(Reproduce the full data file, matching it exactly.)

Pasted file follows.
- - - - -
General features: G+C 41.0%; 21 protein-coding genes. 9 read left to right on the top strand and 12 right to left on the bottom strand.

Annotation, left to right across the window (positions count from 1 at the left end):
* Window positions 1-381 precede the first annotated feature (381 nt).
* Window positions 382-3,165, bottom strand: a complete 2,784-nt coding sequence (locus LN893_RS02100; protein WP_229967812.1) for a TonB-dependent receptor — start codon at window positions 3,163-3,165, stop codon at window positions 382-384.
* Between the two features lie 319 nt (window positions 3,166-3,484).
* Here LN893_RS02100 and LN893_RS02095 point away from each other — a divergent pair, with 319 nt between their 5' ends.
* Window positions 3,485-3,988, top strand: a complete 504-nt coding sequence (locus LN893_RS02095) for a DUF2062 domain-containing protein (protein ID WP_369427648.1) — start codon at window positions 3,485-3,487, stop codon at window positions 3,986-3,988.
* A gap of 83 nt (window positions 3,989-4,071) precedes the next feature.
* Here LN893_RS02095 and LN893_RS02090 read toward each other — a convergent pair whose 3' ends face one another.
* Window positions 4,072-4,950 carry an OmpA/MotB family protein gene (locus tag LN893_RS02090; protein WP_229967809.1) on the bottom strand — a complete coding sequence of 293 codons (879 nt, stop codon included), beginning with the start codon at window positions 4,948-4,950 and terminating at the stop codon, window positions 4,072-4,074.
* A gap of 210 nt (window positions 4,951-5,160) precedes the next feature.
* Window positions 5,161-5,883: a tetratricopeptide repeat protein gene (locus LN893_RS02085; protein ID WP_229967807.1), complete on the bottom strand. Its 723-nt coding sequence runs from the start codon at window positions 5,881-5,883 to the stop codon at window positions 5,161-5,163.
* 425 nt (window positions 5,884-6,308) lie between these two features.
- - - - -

General features: G+C 41.0%; 21 protein-coding genes. 9 read left to right on the top strand and 12 right to left on the bottom strand.

Annotation, left to right across the window (positions count from 1 at the left end):
* Window positions 1-381 precede the first annotated feature (381 nt).
* Window positions 382-3,165, bottom strand: a complete 2,784-nt coding sequence (locus LN893_RS02100; protein WP_229967812.1) for a TonB-dependent receptor — start codon at window positions 3,163-3,165, stop codon at window positions 382-384.
* Between the two features lie 319 nt (window positions 3,166-3,484).
* Here LN893_RS02100 and LN893_RS02095 point away from each other — a divergent pair, with 319 nt between their 5' ends.
* Window positions 3,485-3,988, top strand: a complete 504-nt coding sequence (locus LN893_RS02095) for a DUF2062 domain-containing protein (protein ID WP_369427648.1) — start codon at window positions 3,485-3,487, stop codon at window positions 3,986-3,988.
* A gap of 83 nt (window positions 3,989-4,071) precedes the next feature.
* Here LN893_RS02095 and LN893_RS02090 read toward each other — a convergent pair whose 3' ends face one another.
* Window positions 4,072-4,950 carry an OmpA/MotB family protein gene (locus tag LN893_RS02090; protein WP_229967809.1) on the bottom strand — a complete coding sequence of 293 codons (879 nt, stop codon included), beginning with the start codon at window positions 4,948-4,950 and terminating at the stop codon, window positions 4,072-4,074.
* A gap of 210 nt (window positions 4,951-5,160) precedes the next feature.
* Window positions 5,161-5,883: a tetratricopeptide repeat protein gene (locus LN893_RS02085; protein ID WP_229967807.1), complete on the bottom strand. Its 723-nt coding sequence runs from the start codon at window positions 5,881-5,883 to the stop codon at window positions 5,161-5,163.
* 425 nt (window positions 5,884-6,308) lie between these two features.